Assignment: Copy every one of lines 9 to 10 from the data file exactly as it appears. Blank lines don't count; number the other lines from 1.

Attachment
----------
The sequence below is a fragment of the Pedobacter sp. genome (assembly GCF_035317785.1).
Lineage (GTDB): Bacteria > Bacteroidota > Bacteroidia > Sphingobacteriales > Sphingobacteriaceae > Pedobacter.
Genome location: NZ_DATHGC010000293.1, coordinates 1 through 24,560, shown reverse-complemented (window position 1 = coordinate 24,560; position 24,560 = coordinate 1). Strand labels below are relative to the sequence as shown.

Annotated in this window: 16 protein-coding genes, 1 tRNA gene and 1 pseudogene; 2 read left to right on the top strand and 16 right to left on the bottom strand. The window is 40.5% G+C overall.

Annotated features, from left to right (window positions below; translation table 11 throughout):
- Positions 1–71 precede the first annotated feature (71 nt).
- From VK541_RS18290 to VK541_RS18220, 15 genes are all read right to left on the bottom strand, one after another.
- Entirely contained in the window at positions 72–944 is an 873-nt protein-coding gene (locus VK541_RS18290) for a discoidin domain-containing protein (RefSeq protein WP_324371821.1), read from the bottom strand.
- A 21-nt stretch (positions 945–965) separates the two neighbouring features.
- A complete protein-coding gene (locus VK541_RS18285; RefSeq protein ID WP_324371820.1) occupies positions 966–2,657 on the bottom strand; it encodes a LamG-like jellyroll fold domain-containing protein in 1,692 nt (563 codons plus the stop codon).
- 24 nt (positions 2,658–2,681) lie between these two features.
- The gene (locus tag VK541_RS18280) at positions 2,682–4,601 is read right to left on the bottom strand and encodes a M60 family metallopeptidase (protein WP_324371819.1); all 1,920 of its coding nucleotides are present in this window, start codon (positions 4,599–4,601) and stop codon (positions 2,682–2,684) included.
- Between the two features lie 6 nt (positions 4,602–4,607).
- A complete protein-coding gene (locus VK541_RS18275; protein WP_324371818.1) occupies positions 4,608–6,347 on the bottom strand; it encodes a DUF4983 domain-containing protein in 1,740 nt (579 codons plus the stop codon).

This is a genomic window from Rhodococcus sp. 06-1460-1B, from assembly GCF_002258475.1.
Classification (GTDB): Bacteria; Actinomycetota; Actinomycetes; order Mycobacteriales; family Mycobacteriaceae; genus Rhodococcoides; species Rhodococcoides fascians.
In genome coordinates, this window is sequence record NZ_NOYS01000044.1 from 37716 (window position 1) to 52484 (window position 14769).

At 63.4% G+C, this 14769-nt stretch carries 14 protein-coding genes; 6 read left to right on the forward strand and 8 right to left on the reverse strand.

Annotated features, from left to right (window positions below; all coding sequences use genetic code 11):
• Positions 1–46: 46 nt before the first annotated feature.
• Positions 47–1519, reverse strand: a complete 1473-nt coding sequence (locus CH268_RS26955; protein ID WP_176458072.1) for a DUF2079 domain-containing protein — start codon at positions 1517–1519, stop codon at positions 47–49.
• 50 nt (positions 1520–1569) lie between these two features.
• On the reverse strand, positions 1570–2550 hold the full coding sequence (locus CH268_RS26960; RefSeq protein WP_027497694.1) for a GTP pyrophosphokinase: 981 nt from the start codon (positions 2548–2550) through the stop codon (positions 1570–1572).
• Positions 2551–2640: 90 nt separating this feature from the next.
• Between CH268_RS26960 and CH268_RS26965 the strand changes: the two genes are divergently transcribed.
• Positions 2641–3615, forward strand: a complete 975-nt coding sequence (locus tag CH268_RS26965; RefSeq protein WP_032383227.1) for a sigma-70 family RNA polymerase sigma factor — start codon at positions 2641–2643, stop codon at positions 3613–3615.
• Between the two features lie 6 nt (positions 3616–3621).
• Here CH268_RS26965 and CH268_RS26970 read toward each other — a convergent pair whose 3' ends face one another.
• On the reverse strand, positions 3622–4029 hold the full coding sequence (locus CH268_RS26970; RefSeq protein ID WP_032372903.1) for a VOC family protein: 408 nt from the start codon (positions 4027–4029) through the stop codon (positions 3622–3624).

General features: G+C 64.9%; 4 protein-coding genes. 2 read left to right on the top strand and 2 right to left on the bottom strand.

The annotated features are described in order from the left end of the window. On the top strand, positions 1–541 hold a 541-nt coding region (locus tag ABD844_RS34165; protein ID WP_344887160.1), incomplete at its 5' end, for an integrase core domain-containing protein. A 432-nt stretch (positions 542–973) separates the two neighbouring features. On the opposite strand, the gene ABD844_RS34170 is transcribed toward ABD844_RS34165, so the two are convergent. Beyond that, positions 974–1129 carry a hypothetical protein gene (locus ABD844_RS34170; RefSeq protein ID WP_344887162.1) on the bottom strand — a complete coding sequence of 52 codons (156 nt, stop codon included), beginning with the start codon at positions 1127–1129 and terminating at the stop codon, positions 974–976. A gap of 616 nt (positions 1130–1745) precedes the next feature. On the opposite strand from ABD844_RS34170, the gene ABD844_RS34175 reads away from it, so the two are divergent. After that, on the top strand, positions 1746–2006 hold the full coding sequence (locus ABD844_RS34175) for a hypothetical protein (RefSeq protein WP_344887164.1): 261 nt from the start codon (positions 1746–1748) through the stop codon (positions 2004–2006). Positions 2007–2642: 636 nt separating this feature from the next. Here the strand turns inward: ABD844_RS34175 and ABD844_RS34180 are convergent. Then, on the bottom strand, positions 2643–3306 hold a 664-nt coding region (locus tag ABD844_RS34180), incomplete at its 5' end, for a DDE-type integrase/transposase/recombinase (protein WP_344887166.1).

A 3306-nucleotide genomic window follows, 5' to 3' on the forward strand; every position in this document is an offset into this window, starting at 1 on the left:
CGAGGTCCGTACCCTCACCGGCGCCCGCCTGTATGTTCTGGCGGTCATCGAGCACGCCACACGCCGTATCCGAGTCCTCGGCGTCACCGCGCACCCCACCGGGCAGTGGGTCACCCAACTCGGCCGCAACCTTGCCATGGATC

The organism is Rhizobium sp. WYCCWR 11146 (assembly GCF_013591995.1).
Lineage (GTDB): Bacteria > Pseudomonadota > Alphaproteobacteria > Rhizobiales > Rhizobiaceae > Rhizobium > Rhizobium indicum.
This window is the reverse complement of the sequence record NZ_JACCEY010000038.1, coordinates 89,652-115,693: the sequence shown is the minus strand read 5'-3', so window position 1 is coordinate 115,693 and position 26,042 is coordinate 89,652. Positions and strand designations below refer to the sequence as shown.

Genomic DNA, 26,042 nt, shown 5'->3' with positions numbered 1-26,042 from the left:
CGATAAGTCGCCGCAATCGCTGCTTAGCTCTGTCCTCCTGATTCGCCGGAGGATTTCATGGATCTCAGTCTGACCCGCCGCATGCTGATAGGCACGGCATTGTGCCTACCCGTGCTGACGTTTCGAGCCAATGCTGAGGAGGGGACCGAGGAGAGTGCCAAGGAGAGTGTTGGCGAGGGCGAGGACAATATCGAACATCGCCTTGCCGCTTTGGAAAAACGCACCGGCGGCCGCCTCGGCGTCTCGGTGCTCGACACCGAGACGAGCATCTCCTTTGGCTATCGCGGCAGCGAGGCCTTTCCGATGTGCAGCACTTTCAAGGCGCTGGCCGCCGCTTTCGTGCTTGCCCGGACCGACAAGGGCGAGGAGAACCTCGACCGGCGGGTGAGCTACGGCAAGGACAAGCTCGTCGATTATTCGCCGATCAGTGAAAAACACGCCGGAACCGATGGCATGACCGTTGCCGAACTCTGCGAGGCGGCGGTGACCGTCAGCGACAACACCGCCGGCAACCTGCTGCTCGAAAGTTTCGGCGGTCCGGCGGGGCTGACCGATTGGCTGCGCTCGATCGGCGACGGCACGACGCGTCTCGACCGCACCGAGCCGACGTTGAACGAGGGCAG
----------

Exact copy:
- A 21-nt stretch (positions 945–965) separates the two neighbouring features.
- A complete protein-coding gene (locus VK541_RS18285; RefSeq protein ID WP_324371820.1) occupies positions 966–2,657 on the bottom strand; it encodes a LamG-like jellyroll fold domain-containing protein in 1,692 nt (563 codons plus the stop codon).